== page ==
Revenue Multiples And Sectorspecific Multiples

While earnings and book value multiples are intuitively appealing and widely used, analysts in recent years have increasingly turned to alternative multiples to value companies. For new economy firms that have negative earnings, multiples of revenues have replaced multiples of earnings in many valuations. In addition, these firms are being valued on multiples of sector-specific measures such as the number of customers, subscribers or even web-site visitors. In this chapter, the reasons for the increased use of revenue multiples are examined first, followed by an analysis of the determinants of these multiples and how best to use them in valuation. This is followed by a short discussion of the sector specific multiples, the dangers associated with their use and the adjustments that might be needed to make them work.

Revenue Multiples

A revenue multiple measures the value of the equity or a business relative to the revenues that it generates. As with other multiples, other things remaining equal, firms that trade at low multiples of revenues are viewed as cheap relative to firms that trade at high multiples of revenues.

Revenue multiples have proved attractive to analysts for a number of reasons. First, unlike earnings and book value ratios, which can become negative for many firms and thus not meaningful, revenue multiples are available even for the most troubled firms and for very young firms. Thus, the potential for bias created by eliminating firms in the sample is far lower. Second, unlike earnings and book value, which are heavily influenced by accounting decisions on depreciation, inventory, R&D, acquisition accounting and extraordinary charges, revenue is relatively difficult to manipulate. Third, revenue multiples are not as volatile as earnings multiples and hence are less likely to be affected by year-to-year swings in firm's fortune. For instance, the price-earnings ratio of a cyclical firm changes much more than its price-sales ratios, because earnings are much more sensitive to economic changes than revenues.

The biggest disadvantage of focusing on revenues is that it can lull you into assigning high values to firms that are generating high revenue growth while losing significant amounts of money. Ultimately, a firm has to generate earnings and cash flows for it to have value. While it is tempting to use price-sales multiples to value firms with negative earnings and book value, the failure to control for differences across firms in costs and profit margins can lead to misleading valuations.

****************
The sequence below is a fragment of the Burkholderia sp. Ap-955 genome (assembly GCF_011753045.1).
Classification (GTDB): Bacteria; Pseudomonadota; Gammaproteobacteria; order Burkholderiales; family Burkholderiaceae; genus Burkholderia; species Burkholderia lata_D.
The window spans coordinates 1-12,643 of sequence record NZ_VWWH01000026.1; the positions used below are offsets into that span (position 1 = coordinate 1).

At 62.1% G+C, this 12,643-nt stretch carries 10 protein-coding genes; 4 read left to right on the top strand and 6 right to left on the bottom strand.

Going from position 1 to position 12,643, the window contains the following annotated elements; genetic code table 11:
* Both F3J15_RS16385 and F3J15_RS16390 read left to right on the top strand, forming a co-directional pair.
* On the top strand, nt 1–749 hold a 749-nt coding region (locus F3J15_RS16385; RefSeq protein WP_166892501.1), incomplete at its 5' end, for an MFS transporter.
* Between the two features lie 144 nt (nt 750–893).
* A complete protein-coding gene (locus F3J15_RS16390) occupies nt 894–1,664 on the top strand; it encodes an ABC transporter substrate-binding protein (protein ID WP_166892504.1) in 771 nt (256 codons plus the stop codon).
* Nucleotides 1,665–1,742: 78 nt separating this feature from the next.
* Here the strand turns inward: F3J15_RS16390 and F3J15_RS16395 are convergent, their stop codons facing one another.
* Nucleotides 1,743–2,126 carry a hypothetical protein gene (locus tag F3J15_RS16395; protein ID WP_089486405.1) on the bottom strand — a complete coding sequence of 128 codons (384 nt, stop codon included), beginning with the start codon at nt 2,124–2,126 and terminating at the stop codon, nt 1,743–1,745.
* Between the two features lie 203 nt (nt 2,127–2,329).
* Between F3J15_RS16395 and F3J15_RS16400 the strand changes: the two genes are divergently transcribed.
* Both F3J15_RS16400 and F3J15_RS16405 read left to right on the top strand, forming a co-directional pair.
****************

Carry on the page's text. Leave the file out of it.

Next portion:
Definition of Revenue Multiple

As noted in the introduction to this section, there are two basic revenue multiples in use. The first, and more popular one, is the multiple of the market value of equity to the revenues of a firm - this is termed the price to sales ratio. The second, and more robust ratio, is the multiple of the value of the firm (including both debt and equity) to revenues - this is the enterprise value to sales ratio.

. , n , „ Market Value of Equity Price to Sales Ratio =--——

Revenues

„ x . Tr , x „ , _ . Market Value of Equity + Market Value of Debt-Cash

Revenues

As with the EBITDA multiple, we net cash out of firm value, because the income from cash is not treated as part of revenue. The enterprise value to sales ratio a more robust multiple than the price to sales ratio because it is internally consistent. It divides the total value of the firm by the revenues generated by that firm. The price to sales ratio divides an equity value by revenues that are generated for the firm. Consequently, it will yield lower values for more highly levered firms and may lead to misleading conclusions when price to sales ratios are compared across firms in a sector with different degrees of leverage.

Accounting standards across different sectors and markets are fairly similar when it comes to how revenues are recorded. There have been firms, in recent years though, that have used questionable accounting practices in recording installment sales and intracompany transactions to make their revenues higher. Notwithstanding these problems, revenue multiples suffer far less than other multiples from differences across firms.

Cross Sectional Distribution

As with the price earning ratio, the place to begin the examination of revenue multiples is with the cross sectional distribution of price to sales and value to sales ratios across firms in the United States. Figure 20.1 summarizes this distribution.

Figure 20.1: Revenue Multiples

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